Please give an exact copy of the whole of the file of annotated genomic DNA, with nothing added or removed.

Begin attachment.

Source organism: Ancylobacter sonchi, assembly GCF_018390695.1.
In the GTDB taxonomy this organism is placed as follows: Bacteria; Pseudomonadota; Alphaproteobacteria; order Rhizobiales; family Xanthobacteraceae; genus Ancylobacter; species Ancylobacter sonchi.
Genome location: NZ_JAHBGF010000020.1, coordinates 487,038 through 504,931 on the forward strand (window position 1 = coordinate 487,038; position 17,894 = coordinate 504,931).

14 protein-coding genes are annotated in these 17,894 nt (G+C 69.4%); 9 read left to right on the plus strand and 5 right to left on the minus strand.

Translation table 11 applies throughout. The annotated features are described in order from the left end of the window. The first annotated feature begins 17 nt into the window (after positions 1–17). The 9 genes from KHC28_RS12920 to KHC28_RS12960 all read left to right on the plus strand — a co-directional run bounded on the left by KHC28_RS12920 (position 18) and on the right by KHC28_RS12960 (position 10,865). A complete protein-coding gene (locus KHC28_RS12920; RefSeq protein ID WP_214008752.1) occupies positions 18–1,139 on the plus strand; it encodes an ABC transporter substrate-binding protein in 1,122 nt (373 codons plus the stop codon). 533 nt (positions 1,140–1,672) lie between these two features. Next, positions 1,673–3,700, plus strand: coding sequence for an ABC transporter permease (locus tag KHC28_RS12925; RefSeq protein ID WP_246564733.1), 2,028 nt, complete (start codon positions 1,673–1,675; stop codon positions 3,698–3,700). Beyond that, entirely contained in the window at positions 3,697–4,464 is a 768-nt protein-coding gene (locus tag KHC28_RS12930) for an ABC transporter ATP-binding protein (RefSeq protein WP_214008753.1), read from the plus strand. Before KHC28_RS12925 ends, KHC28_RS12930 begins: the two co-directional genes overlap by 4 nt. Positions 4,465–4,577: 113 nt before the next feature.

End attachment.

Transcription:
Source organism: Ancylobacter sonchi, assembly GCF_018390695.1.
In the GTDB taxonomy this organism is placed as follows: Bacteria; Pseudomonadota; Alphaproteobacteria; order Rhizobiales; family Xanthobacteraceae; genus Ancylobacter; species Ancylobacter sonchi.
Genome location: NZ_JAHBGF010000020.1, coordinates 487,038 through 504,931 on the forward strand (window position 1 = coordinate 487,038; position 17,894 = coordinate 504,931).

14 protein-coding genes are annotated in these 17,894 nt (G+C 69.4%); 9 read left to right on the plus strand and 5 right to left on the minus strand.

Translation table 11 applies throughout. The annotated features are described in order from the left end of the window. The first annotated feature begins 17 nt into the window (after positions 1–17). The 9 genes from KHC28_RS12920 to KHC28_RS12960 all read left to right on the plus strand — a co-directional run bounded on the left by KHC28_RS12920 (position 18) and on the right by KHC28_RS12960 (position 10,865). A complete protein-coding gene (locus KHC28_RS12920; RefSeq protein ID WP_214008752.1) occupies positions 18–1,139 on the plus strand; it encodes an ABC transporter substrate-binding protein in 1,122 nt (373 codons plus the stop codon). 533 nt (positions 1,140–1,672) lie between these two features. Next, positions 1,673–3,700, plus strand: coding sequence for an ABC transporter permease (locus tag KHC28_RS12925; RefSeq protein ID WP_246564733.1), 2,028 nt, complete (start codon positions 1,673–1,675; stop codon positions 3,698–3,700). Beyond that, entirely contained in the window at positions 3,697–4,464 is a 768-nt protein-coding gene (locus tag KHC28_RS12930) for an ABC transporter ATP-binding protein (RefSeq protein WP_214008753.1), read from the plus strand. Before KHC28_RS12925 ends, KHC28_RS12930 begins: the two co-directional genes overlap by 4 nt. Positions 4,465–4,577: 113 nt before the next feature.